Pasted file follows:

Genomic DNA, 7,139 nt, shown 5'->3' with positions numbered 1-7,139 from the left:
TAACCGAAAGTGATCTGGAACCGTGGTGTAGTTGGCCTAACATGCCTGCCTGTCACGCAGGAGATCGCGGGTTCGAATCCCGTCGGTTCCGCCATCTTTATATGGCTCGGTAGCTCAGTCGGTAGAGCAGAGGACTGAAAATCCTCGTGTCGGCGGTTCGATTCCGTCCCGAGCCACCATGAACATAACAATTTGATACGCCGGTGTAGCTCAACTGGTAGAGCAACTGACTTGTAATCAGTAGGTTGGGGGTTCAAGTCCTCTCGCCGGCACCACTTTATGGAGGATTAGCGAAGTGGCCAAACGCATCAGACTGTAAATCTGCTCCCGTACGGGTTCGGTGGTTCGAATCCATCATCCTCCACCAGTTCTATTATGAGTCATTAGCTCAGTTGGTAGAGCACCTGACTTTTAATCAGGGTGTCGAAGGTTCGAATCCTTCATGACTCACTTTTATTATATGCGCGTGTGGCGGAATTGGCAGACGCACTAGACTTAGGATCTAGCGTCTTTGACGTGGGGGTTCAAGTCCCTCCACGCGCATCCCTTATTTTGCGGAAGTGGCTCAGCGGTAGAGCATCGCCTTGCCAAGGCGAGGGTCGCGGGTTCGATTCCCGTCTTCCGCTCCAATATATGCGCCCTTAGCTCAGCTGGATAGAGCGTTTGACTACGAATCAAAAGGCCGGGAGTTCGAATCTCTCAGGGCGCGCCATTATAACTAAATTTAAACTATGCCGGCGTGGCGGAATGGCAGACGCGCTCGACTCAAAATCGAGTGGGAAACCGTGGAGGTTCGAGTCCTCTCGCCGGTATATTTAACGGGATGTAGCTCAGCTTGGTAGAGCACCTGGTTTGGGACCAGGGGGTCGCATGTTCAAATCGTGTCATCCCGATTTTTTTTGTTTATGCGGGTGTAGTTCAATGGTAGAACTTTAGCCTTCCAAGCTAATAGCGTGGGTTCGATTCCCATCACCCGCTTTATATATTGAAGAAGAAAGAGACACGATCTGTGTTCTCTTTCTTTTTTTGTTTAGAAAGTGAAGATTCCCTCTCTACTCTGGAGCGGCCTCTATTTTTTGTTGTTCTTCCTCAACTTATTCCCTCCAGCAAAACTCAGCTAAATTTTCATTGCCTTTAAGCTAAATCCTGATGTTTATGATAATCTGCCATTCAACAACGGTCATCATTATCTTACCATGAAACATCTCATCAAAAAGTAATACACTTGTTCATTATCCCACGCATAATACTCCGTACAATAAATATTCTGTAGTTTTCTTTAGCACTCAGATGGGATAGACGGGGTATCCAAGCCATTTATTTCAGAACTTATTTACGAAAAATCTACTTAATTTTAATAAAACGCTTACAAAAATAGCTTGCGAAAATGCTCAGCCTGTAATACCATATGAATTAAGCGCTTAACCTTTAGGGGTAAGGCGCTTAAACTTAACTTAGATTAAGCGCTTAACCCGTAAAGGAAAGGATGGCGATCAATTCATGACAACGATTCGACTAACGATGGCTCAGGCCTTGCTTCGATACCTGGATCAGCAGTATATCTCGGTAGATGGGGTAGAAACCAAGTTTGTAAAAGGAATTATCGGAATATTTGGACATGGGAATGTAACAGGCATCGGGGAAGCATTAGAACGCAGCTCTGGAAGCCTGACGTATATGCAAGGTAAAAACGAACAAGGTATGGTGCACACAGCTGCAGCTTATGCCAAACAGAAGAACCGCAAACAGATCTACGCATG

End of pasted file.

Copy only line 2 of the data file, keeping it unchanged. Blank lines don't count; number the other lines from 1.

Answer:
TAACCGAAAGTGATCTGGAACCGTGGTGTAGTTGGCCTAACATGCCTGCCTGTCACGCAGGAGATCGCGGGTTCGAATCCCGTCGGTTCCGCCATCTTTATATGGCTCGGTAGCTCAGTCGGTAGAGCAGAGGACTGAAAATCCTCGTGTCGGCGGTTCGATTCCGTCCCGAGCCACCATGAACATAACAATTTGATACGCCGGTGTAGCTCAACTGGTAGAGCAACTGACTTGTAATCAGTAGGTTGGGGGTTCAAGTCCTCTCGCCGGCACCACTTTATGGAGGATTAGCGAAGTGGCCAAACGCATCAGACTGTAAATCTGCTCCCGTACGGGTTCGGTGGTTCGAATCCATCATCCTCCACCAGTTCTATTATGAGTCATTAGCTCAGTTGGTAGAGCACCTGACTTTTAATCAGGGTGTCGAAGGTTCGAATCCTTCATGACTCACTTTTATTATATGCGCGTGTGGCGGAATTGGCAGACGCACTAGACTTAGGATCTAGCGTCTTTGACGTGGGGGTTCAAGTCCCTCCACGCGCATCCCTTATTTTGCGGAAGTGGCTCAGCGGTAGAGCATCGCCTTGCCAAGGCGAGGGTCGCGGGTTCGATTCCCGTCTTCCGCTCCAATATATGCGCCCTTAGCTCAGCTGGATAGAGCGTTTGACTACGAATCAAAAGGCCGGGAGTTCGAATCTCTCAGGGCGCGCCATTATAACTAAATTTAAACTATGCCGGCGTGGCGGAATGGCAGACGCGCTCGACTCAAAATCGAGTGGGAAACCGTGGAGGTTCGAGTCCTCTCGCCGGTATATTTAACGGGATGTAGCTCAGCTTGGTAGAGCACCTGGTTTGGGACCAGGGGGTCGCATGTTCAAATCGTGTCATCCCGATTTTTTTTGTTTATGCGGGTGTAGTTCAATGGTAGAACTTTAGCCTTCCAAGCTAATAGCGTGGGTTCGATTCCCATCACCCGCTTTATATATTGAAGAAGAAAGAGACACGATCTGTGTTCTCTTTCTTTTTTTGTTTAGAAAGTGAAGATTCCCTCTCTACTCTGGAGCGGCCTCTATTTTTTGTTGTTCTTCCTCAACTTATTCCCTCCAGCAAAACTCAGCTAAATTTTCATTGCCTTTAAGCTAAATCCTGATGTTTATGATAATCTGCCATTCAACAACGGTCATCATTATCTTACCATGAAACATCTCATCAAAAAGTAATACACTTGTTCATTATCCCACGCATAATACTCCGTACAATAAATATTCTGTAGTTTTCTTTAGCACTCAGATGGGATAGACGGGGTATCCAAGCCATTTATTTCAGAACTTATTTACGAAAAATCTACTTAATTTTAATAAAACGCTTACAAAAATAGCTTGCGAAAATGCTCAGCCTGTAATACCATATGAATTAAGCGCTTAACCTTTAGGGGTAAGGCGCTTAAACTTAACTTAGATTAAGCGCTTAACCCGTAAAGGAAAGGATGGCGATCAATTCATGACAACGATTCGACTAACGATGGCTCAGGCCTTGCTTCGATACCTGGATCAGCAGTATATCTCGGTAGATGGGGTAGAAACCAAGTTTGTAAAAGGAATTATCGGAATATTTGGACATGGGAATGTAACAGGCATCGGGGAAGCATTAGAACGCAGCTCTGGAAGCCTGACGTATATGCAAGGTAAAAACGAACAAGGTATGGTGCACACAGCTGCAGCTTATGCCAAACAGAAGAACCGCAAACAGATCTACGCATG